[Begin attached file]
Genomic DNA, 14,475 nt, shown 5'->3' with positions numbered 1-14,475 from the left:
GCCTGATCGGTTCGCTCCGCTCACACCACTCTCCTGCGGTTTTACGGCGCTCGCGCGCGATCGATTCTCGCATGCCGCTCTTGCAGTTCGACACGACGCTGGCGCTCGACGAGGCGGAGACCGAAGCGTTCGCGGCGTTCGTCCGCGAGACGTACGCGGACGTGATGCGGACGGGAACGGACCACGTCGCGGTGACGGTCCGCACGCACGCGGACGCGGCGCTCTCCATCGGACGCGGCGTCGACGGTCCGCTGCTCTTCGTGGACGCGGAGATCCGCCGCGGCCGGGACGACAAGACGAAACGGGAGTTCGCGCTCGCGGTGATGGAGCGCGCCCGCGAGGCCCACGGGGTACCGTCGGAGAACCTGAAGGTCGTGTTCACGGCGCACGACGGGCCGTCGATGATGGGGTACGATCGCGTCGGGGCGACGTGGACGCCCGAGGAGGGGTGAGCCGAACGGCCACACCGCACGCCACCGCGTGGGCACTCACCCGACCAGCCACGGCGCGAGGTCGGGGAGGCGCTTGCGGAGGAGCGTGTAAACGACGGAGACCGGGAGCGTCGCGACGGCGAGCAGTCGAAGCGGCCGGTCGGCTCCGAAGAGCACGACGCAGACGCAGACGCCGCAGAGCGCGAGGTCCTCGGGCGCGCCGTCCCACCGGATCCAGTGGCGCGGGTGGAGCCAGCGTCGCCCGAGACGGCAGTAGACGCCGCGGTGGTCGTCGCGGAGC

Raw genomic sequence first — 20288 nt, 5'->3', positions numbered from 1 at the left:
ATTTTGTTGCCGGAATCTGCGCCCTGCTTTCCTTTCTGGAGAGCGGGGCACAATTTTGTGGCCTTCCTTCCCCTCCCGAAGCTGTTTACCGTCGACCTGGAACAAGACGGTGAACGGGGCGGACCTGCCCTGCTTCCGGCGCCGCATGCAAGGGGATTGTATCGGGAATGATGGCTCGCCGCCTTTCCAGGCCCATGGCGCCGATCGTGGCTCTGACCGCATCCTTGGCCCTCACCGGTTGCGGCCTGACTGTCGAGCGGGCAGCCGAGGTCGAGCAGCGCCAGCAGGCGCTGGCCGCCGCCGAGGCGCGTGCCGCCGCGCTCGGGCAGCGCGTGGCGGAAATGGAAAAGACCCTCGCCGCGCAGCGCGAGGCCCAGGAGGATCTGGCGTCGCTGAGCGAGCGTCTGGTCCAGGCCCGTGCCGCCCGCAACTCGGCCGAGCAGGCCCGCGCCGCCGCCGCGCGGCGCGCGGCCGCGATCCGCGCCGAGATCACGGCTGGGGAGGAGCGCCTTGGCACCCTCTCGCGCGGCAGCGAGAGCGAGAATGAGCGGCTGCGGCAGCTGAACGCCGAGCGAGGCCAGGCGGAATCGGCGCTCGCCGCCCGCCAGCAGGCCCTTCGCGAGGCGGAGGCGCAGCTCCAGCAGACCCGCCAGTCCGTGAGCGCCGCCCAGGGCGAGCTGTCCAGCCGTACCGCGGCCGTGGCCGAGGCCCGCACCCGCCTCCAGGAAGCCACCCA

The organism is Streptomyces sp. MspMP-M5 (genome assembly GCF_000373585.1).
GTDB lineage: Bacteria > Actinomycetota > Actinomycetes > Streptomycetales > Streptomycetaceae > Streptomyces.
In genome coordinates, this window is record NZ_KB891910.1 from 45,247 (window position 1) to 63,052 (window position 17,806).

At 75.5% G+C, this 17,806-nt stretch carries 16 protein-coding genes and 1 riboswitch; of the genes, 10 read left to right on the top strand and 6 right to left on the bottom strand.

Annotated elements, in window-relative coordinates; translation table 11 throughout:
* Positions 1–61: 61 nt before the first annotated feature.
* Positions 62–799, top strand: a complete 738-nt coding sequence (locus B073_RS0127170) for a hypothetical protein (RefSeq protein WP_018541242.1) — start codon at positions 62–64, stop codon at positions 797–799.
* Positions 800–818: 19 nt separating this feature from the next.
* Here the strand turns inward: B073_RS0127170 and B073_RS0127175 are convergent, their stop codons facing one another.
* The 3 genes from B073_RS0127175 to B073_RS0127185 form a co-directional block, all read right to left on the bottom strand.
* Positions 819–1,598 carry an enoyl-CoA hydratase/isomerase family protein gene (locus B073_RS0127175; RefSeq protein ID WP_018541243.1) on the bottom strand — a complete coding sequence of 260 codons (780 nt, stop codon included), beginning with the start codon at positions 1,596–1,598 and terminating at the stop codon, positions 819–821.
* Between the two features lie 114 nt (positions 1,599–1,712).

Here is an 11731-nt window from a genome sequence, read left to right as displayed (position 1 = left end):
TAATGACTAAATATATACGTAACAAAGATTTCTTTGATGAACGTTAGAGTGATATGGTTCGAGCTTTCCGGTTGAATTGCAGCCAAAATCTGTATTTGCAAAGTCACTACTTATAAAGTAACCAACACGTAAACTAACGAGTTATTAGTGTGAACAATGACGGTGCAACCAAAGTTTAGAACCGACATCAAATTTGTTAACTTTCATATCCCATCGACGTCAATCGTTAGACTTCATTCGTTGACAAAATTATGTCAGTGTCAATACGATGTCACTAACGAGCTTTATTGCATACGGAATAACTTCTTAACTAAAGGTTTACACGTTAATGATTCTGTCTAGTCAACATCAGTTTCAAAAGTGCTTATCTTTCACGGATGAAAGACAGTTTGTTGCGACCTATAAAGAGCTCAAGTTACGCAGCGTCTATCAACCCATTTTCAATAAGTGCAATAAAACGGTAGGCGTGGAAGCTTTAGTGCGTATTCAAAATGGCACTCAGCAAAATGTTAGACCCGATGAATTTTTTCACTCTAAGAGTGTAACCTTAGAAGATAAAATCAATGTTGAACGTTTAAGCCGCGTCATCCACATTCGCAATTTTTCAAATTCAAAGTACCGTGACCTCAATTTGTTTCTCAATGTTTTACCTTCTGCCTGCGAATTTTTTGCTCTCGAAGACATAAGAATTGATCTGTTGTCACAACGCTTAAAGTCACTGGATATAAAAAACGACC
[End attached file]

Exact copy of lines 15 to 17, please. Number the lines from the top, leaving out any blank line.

* Positions 819–1,598 carry an enoyl-CoA hydratase/isomerase family protein gene (locus B073_RS0127175; RefSeq protein ID WP_018541243.1) on the bottom strand — a complete coding sequence of 260 codons (780 nt, stop codon included), beginning with the start codon at positions 1,596–1,598 and terminating at the stop codon, positions 819–821.
* Between the two features lie 114 nt (positions 1,599–1,712).

Here is an 11731-nt window from a genome sequence, read left to right as displayed (position 1 = left end):